I think it’s time to resurrect my old idea that Beto O’Rourke retire from the race and open a chain of green laundromats.
The most interesting moment was when Jay Inslee went to score with a vigorous plug for his record as Washington governor with abortion rights and access, and Amy Klobuchar elbowed him aside with vigor by pointing out that there were three women on stage who have fought every bit as hard. Klobuchar has a knack for uniting that just hasn’t caught on.
Reilly: It is messy, but I’m enjoying the growing shagginess. Case in point: watching Castro go after O’Rourke on whether illegal border crossings should be turned into civil offenses, as opposed to criminal ones — complete with a dig at O’Rourke for (allegedly) not doing his homework. Eco-friendly laundromats it is!
On a less flippant note, I’d actually peg Castro as the surprise of the night. Maybe it’s just because I haven’t caught him in action in New Hampshire yet, but I feel like he’s demonstrated both a gravitas and an aggressiveness that makes him stand out a bit from the field as a whole.
Kadzis: I’m still confused by the way Castro tried to introduce transgender into the debate. But I see what you mean.
I continue to find Booker interesting tonight. He managed to be concrete when he decried our national obsession with criminalizing so many things. There is a libertarian as well as common-sense appeal here.
The entire immigration discussion is a disappointment. Opposing specifically — or through rhetorical gesture — Trump’s policies will not cut it over the long run. There is no pro-active thought about what the nation needs to do at this time of crisis. Let’s not forget that until recently, progressive America denied the crisis that Trump has so inhumanely exploited.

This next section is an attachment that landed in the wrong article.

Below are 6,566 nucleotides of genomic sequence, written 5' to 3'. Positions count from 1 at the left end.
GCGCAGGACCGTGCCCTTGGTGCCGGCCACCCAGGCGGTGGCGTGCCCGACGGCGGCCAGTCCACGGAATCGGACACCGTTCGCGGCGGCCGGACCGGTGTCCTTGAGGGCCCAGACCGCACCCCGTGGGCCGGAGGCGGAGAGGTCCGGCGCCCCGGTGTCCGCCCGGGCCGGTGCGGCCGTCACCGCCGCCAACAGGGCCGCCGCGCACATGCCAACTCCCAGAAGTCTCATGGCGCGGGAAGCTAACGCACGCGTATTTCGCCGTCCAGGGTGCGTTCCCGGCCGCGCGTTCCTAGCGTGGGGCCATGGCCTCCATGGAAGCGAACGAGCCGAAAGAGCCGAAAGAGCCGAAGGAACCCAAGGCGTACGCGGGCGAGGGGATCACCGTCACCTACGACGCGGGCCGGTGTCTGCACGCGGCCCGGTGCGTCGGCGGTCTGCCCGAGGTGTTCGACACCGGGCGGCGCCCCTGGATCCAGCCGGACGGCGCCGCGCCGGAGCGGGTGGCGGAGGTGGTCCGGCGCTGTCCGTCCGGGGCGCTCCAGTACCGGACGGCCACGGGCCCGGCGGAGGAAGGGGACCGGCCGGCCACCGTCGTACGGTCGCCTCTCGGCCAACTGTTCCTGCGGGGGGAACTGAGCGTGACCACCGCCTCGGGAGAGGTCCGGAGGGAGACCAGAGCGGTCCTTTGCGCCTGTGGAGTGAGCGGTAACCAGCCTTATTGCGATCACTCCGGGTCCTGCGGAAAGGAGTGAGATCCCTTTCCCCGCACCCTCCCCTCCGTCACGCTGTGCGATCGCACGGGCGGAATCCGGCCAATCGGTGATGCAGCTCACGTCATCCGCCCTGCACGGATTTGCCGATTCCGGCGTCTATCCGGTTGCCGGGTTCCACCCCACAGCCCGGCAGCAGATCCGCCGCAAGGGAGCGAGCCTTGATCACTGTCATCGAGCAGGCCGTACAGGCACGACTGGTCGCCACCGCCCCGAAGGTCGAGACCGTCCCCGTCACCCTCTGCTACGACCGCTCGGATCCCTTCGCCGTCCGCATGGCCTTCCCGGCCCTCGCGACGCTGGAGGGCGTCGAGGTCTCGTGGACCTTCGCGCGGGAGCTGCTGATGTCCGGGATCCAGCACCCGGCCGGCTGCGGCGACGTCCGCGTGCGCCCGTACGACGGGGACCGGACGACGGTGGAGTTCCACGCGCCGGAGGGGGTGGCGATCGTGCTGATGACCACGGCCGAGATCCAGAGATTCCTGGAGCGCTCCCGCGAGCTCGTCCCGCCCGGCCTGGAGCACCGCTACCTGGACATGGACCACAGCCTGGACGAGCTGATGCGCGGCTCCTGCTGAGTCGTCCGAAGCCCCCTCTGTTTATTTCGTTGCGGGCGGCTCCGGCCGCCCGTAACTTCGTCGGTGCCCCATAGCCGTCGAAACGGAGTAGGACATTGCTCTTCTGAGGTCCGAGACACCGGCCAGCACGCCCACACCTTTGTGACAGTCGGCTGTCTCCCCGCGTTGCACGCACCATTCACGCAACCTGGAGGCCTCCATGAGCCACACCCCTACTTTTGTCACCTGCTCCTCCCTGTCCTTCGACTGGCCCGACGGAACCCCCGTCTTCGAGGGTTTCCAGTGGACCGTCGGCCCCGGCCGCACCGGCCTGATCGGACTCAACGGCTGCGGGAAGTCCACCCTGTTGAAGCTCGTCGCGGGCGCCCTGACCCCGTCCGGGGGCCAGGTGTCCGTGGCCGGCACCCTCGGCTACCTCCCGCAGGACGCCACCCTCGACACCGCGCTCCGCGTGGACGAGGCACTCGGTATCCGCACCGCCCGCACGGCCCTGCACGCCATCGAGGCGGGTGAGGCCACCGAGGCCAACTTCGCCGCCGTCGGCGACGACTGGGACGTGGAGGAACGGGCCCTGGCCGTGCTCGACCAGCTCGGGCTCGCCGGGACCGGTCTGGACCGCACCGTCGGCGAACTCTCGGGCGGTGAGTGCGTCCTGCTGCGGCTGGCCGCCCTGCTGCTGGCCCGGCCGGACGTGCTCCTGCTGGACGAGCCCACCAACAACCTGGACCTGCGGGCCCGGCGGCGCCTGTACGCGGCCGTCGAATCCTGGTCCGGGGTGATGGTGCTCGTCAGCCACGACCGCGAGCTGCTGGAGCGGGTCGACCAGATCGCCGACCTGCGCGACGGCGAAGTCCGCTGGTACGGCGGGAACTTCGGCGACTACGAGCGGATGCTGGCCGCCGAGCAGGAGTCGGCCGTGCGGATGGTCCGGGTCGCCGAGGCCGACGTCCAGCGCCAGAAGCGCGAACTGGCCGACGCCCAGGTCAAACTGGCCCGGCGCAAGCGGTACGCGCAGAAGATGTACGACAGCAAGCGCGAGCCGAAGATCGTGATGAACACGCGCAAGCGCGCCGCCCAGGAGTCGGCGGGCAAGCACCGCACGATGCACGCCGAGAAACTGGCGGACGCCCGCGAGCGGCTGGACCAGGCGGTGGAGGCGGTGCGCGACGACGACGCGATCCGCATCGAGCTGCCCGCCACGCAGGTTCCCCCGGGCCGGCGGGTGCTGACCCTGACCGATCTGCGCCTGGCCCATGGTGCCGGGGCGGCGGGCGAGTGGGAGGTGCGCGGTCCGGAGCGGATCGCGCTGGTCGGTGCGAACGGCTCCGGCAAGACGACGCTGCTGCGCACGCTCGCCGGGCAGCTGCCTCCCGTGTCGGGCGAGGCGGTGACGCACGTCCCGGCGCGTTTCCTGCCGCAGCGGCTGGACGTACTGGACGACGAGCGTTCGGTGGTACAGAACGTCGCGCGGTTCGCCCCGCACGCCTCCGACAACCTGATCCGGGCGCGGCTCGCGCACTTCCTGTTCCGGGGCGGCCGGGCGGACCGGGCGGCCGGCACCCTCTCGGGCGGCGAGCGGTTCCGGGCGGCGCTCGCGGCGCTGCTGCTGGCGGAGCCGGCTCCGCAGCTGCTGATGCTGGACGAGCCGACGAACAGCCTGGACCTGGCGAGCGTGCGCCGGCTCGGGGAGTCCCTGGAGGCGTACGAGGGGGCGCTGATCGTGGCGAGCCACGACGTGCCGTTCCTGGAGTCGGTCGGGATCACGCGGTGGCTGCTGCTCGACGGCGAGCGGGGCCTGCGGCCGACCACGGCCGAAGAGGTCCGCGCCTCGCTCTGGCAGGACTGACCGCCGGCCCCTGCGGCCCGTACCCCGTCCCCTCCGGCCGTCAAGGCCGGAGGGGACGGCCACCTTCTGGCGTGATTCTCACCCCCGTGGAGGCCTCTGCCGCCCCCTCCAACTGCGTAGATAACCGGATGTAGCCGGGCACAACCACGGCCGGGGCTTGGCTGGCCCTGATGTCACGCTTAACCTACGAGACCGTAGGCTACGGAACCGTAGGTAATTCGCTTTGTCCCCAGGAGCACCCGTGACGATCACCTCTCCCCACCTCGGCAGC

In Europe, Denmark specifically, parties of the left that have begun to come to grips with the reality of the challenge have been rewarded at the ballot box. The Democrats may be full of passion in opposing Trump, but they are irresponsible in not posing specific solutions. Although it is unfair of me to expect that in the shaggy, shaggy format.
Reilly: Chuck Todd’s really pushing this “gun confiscation” angle, isn’t he? Credit to Amy Klobuchar for pointing out that gun buybacks and gun confiscation are actually two very different things.
What surprises me, in this particular exchange, is that no Democrat has pointed out that the National Rifle Association is currently in disarray, and that the 2018 midterms suggest the power of the gun lobby may have been greatly overstated.